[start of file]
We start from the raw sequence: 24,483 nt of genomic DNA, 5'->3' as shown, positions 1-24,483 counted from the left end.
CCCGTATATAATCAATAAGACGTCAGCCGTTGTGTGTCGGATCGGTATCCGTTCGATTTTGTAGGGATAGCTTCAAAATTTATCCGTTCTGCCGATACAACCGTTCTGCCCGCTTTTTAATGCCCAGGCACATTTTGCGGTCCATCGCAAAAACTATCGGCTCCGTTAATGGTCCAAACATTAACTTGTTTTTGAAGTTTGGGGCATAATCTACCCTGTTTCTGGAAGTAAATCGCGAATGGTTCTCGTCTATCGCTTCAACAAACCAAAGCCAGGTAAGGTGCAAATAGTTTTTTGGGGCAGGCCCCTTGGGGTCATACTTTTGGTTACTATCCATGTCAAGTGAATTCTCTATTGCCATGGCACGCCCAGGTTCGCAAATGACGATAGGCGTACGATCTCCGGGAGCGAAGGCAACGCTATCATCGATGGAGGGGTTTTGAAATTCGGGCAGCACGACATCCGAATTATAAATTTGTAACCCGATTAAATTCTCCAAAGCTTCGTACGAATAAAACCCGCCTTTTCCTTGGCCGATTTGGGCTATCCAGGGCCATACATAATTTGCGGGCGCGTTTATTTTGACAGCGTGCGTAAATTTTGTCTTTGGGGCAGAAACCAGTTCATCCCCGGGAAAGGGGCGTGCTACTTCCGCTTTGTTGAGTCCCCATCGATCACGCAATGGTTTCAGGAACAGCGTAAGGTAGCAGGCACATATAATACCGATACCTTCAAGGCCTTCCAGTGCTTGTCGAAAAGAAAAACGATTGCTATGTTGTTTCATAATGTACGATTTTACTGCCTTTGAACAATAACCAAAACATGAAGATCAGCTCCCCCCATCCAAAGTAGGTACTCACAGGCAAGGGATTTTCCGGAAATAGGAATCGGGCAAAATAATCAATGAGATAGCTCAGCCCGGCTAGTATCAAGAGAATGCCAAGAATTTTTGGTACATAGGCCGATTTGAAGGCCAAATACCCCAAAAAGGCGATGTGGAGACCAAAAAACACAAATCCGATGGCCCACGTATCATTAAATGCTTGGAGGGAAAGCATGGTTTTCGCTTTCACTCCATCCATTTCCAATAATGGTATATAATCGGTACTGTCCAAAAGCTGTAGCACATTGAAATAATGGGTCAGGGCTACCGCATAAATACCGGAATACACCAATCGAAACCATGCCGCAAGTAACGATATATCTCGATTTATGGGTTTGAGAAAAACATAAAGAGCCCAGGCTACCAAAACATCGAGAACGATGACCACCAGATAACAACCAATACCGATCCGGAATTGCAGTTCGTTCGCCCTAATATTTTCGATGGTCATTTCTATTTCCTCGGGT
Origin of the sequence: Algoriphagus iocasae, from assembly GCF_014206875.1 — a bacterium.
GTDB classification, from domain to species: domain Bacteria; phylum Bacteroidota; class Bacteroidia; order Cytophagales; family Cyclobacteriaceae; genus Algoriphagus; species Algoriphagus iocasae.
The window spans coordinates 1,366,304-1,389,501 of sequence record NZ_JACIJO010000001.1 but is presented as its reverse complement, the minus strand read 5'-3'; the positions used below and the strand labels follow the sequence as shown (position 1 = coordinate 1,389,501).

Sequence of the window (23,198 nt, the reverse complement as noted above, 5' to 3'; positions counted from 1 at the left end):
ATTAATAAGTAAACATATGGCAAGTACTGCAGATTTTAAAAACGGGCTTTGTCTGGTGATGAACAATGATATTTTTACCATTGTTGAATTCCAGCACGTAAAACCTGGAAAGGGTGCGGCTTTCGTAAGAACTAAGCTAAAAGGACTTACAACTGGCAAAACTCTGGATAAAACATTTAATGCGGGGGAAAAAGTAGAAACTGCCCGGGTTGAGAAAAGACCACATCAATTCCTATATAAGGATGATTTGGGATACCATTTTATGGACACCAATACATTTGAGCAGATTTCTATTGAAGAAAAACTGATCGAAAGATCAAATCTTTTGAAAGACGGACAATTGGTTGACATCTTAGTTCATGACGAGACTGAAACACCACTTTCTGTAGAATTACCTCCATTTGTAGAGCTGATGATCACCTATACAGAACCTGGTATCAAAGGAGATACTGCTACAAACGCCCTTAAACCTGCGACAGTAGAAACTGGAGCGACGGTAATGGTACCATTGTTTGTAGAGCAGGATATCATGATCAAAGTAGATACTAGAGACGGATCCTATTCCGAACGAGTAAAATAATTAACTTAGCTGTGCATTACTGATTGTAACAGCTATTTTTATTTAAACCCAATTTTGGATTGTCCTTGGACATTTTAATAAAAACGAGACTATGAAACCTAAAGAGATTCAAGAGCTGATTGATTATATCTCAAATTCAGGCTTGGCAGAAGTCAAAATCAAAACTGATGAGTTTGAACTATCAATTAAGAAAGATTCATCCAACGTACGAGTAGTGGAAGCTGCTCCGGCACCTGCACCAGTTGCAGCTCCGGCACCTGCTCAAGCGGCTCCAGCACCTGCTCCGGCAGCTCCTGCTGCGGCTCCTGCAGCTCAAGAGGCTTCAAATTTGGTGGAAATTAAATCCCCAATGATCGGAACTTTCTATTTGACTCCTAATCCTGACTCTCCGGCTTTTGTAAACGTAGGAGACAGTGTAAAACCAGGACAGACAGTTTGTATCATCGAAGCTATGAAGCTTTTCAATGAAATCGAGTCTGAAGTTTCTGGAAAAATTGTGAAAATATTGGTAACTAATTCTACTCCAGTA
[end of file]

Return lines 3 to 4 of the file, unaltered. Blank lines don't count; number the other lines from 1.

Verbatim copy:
Origin of the sequence: Algoriphagus iocasae, from assembly GCF_014206875.1 — a bacterium.
GTDB classification, from domain to species: domain Bacteria; phylum Bacteroidota; class Bacteroidia; order Cytophagales; family Cyclobacteriaceae; genus Algoriphagus; species Algoriphagus iocasae.